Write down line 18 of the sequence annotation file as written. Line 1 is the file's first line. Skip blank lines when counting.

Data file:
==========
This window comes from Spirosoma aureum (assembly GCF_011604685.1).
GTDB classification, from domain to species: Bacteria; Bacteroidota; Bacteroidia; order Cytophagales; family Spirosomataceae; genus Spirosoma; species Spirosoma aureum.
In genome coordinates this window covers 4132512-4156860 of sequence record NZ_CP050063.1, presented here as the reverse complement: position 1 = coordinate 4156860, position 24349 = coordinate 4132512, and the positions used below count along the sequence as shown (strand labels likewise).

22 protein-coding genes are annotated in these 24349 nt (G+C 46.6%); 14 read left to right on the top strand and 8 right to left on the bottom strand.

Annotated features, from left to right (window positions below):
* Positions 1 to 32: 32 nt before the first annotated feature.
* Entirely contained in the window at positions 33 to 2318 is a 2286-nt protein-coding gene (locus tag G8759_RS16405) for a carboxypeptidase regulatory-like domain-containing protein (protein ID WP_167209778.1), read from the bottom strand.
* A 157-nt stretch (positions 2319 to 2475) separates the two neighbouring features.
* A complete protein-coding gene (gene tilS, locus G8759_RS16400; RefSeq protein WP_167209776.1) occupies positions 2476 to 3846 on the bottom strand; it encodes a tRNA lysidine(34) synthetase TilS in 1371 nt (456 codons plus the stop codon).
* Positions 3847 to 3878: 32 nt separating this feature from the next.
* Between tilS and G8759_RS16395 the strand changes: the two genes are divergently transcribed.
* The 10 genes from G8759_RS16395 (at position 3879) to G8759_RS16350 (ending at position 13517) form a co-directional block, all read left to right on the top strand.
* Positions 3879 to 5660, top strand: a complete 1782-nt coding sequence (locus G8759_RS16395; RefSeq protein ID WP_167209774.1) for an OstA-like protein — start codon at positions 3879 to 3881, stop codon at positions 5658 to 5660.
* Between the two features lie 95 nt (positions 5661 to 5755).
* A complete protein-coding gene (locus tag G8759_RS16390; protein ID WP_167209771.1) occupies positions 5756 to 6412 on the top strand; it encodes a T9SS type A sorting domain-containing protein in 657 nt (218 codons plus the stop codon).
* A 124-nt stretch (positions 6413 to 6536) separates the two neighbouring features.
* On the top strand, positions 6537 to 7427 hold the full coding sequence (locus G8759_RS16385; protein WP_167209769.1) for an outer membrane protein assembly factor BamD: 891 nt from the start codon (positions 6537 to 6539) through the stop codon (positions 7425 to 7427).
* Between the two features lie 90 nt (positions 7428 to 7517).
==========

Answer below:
* Between the two features lie 90 nt (positions 7428 to 7517).